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Johnson & Johnson Stock Jumps on Reports It Plans to Split In Two

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An entry sign to the Johnson & Johnson campus shows their logo in Irvine, California

Mark Ralston/AFP via Getty Images


Johnson & Johnson

announced plans on Friday to separate its consumer health division from the rest of the company, spelling the end of the last great pharmaceutical conglomerate.

Johnson & Johnson (ticker: JNJ) shares were up on the news, which comes two months before a planned CEO transition, in which longtime Johnson & Johnson executive Joaquin Duato is slated to succeed Alex Gorsky in the top post.

The stay-behind company, which will include both Johnson & Johnson’s pharmaceutical division and its medical devices division, will still be the largest healthcare company in the world, Johnson & Johnson said. The company currently has a market value of $432.5 billion.

The announcement ends a years-long debate, during which time Johnson & Johnson has become an anachronism among its big pharma peers, which have shed their consumer products divisions one after the other. Johnson & Johnson will not separate its medical device and pharmaceutical businesses, leaving behind what will still be the biggest of the big pharma giants.

The immediate reaction to the news was positive early Friday, as shares rose 2.9% in premarket trading. Other big pharma firms that have made similar moves in recent years, however, have struggled to bring investors along for the ride.


Pfizer

(ticker: PFE) shares fell 8.1% in the year after it announced in December 2019 it would combine its consumer health division into a joint venture controlled by


GlaxoSmithKline

(GSK), a period in which the S&P 500 rose 25.9%.


GlaxoSmithKline

is planning on spinning off that joint venture next year; its American Depository Receipt is lagging the market over the past 12 months, climbing 14.5% as the S&P 500 has risen 31.5%.

“I look at the position of strength from which these businesses are operating right now, I would think the market could see that very clearly,” said Johnson & Johnson’s chief financial officer, Joe Wolk, in an interview with Barron’s early Friday.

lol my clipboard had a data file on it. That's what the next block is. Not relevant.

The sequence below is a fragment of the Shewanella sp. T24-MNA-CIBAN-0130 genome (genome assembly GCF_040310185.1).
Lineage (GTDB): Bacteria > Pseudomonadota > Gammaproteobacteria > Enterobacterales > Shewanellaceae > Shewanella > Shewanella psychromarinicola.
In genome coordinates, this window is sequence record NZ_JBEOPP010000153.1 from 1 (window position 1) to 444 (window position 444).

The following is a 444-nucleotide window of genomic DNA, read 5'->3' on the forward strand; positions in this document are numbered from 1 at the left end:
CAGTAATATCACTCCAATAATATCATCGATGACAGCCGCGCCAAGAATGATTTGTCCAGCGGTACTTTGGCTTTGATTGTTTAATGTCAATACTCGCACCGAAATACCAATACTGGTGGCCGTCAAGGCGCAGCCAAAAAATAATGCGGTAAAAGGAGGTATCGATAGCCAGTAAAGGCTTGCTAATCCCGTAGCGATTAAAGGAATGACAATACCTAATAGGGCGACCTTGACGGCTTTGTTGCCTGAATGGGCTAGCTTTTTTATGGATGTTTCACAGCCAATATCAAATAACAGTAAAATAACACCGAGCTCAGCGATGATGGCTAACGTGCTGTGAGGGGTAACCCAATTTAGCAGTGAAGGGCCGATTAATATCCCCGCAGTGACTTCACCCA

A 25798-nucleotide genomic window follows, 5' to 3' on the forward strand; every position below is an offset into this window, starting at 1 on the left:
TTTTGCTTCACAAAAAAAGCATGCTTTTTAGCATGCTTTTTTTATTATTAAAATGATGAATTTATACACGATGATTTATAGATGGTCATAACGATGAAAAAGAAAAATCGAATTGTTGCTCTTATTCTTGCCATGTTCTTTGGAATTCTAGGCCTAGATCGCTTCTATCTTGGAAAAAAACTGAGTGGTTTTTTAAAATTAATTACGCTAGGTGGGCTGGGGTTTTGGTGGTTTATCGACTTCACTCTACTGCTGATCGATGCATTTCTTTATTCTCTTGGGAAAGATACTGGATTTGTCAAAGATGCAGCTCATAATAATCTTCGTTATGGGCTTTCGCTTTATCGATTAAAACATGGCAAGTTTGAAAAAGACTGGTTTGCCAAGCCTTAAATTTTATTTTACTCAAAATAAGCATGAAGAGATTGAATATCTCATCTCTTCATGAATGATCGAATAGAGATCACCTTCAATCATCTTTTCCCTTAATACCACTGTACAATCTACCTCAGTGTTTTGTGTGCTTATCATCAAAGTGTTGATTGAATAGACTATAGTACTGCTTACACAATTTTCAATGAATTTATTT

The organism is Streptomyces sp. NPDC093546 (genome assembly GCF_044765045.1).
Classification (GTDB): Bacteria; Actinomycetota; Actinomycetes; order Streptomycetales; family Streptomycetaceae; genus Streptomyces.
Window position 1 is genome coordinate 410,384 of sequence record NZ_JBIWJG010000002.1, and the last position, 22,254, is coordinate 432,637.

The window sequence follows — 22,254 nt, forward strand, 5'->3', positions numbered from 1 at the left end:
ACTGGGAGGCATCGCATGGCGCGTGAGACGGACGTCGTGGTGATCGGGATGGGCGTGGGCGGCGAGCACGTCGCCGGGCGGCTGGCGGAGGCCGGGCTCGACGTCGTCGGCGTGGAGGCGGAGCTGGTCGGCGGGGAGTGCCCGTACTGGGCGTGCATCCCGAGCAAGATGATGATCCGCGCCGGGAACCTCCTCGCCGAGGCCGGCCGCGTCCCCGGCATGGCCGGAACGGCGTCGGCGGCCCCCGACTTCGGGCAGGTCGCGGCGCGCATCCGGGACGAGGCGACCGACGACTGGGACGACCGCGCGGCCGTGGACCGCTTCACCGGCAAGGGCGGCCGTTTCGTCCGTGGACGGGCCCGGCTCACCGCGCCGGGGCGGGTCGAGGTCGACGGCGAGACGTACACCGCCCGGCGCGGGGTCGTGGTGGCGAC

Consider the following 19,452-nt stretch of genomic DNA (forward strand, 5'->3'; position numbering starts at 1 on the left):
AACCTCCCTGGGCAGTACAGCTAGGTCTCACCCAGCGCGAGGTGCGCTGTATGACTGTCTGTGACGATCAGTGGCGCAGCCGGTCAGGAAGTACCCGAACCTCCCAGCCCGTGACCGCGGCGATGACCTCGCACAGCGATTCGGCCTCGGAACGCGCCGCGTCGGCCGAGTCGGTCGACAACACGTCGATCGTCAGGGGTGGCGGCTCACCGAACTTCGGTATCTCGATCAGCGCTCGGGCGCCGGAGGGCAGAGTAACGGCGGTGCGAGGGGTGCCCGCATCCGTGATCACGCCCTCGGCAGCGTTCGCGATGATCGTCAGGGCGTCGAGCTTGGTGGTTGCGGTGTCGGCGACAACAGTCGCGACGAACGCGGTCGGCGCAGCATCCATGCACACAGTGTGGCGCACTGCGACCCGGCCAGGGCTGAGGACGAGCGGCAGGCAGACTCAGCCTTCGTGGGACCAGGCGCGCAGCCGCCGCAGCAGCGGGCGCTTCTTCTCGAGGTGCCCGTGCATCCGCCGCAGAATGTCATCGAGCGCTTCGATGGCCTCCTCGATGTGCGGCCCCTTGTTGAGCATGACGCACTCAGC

Wolk noted that consumer health stocks generally trade at a premium to pharmaceutical stocks, suggesting that Johnson & Johnson’s consumer health division could be valued more highly by investors as a standalone entity than currently is within the larger firm. “That’s probably not reflected, because of the size of the business, that consumer represents within J&J today,” Wolk said. “We do believe that the strategic merit of this decision makes complete sense, but we also think we’re unlocking value for shareholders.”

Johnson & Johnson said that the split will take 18 to 24 months. The consumer health division, which the company said is expected to generate $15 billion in revenue this year, will become a new publicly traded company, selling big-name brands home health brands like Band-Aid, Tylenol, and Listerine.

The pharmaceutical and medical devices divisions, which the company expects to generate revenue of $77 billion this year, will stay behind, selling a range of treatments and devices, from balloons used in sinus procedures to bladder cancer therapies. Johnson & Johnson has chosen not to split those two business segments.

Wolk said that the decision to split had been driven by a shift in the dynamics of the consumer health market by which sales have become less connected to doctors’ endorsements, and more reliant on celebrity endorsements, similar to other consumer goods.

“The consumer business was much more influenced by that personal connection, that celebrity influencer who had a social media campaign that used the product that worked for them making that connection with the individual purchaser, much more than it was five or ten years ago when nine out of ten dermatologists or nine out of ten dentists was really the marketing claim,” Wolk said. “You compare that with the success criteria for medical devices and pharmaceuticals, where its a patient and physician discussion looking for better health outcomes.”

Wolk said that the trend had accelerated during the pandemic.

Johnson & Johnson hasn’t finalized the details of the separation. Wolk said the consumer health company might be spun off, or could be introduced to the public markets through an initial public offering. The executive leadership of the new company has not yet been named.

In an email to investors early Friday, Oppenheimer trading desk analyst Jared Holz wrote that the spinoff would make valuing the company easier for investors. “In simplistic terms, we believe the removal of Consumer is prudent for no other reason than it simplifies legacy JNJ and allows analysts to focus on the remaining innovative segments,” he wrote.

Holz also said that investors had ignored the consumer unit, and that its performance is generally “buried” within the larger company.

Johnson & Johnson would be the third company with plans to break up that were revealed this week. General Electric (GE) said it will break itself up into three parts, while


Toshiba

has said it plans to split up as well.

–Ben Levisohn contributed to this article.

Write to Josh Nathan-Kazis at josh.nathan-kazis@barrons.com

J&J plans to split into two companies, separating consumer products and pharmaceutical businesses

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